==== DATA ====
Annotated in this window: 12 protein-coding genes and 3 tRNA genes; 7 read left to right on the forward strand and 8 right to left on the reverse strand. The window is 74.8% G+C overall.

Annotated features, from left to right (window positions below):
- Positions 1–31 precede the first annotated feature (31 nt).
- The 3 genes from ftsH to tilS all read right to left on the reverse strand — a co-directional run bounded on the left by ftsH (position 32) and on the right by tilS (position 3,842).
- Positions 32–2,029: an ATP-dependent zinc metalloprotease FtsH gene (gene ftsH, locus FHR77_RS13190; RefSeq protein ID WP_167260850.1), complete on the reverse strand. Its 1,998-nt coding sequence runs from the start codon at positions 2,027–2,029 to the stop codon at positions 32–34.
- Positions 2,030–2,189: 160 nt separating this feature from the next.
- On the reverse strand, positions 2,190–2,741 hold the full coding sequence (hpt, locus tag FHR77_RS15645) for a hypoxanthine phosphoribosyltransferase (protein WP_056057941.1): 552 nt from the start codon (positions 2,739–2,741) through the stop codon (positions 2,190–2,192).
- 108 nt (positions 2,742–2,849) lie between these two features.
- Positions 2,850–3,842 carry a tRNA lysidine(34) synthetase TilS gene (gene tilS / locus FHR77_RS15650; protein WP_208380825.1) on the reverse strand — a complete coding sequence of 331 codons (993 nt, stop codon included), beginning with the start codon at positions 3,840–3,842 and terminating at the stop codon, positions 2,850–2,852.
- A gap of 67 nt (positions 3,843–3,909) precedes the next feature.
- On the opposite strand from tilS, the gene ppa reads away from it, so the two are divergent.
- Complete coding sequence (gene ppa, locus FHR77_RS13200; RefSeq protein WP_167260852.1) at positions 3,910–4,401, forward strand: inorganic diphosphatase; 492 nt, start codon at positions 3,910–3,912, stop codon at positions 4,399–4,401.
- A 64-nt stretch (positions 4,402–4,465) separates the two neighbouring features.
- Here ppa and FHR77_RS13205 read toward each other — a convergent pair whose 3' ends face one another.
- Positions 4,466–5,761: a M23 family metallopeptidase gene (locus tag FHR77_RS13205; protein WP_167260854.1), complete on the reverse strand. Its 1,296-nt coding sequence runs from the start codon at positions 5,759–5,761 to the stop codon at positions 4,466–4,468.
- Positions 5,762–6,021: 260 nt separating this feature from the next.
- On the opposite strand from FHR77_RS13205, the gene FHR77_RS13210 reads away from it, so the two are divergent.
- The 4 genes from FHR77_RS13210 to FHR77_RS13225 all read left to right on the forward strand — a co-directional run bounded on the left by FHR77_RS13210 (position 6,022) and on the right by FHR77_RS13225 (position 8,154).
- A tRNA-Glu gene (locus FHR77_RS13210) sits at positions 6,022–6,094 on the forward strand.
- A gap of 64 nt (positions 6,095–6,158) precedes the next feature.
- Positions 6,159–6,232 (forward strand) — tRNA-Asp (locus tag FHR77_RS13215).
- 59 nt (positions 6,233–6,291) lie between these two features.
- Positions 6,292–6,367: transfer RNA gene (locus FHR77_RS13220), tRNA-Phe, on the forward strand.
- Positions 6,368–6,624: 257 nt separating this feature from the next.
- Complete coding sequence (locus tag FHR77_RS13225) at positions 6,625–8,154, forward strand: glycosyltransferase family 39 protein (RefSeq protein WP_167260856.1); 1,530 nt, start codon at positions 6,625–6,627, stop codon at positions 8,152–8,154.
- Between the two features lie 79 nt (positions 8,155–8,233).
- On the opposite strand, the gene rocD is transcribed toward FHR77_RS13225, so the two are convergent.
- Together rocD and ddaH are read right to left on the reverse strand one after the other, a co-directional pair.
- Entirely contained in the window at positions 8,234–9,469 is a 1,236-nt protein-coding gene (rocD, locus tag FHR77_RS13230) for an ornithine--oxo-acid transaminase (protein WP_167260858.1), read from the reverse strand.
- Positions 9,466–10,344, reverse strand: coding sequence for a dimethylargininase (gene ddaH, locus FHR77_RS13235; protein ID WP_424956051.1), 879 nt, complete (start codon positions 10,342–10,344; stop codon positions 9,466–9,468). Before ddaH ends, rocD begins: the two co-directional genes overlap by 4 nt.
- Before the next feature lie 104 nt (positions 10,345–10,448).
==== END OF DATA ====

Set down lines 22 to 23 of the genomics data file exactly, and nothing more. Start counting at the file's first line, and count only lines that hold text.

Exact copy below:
- 59 nt (positions 6,233–6,291) lie between these two features.
- Positions 6,292–6,367: transfer RNA gene (locus FHR77_RS13220), tRNA-Phe, on the forward strand.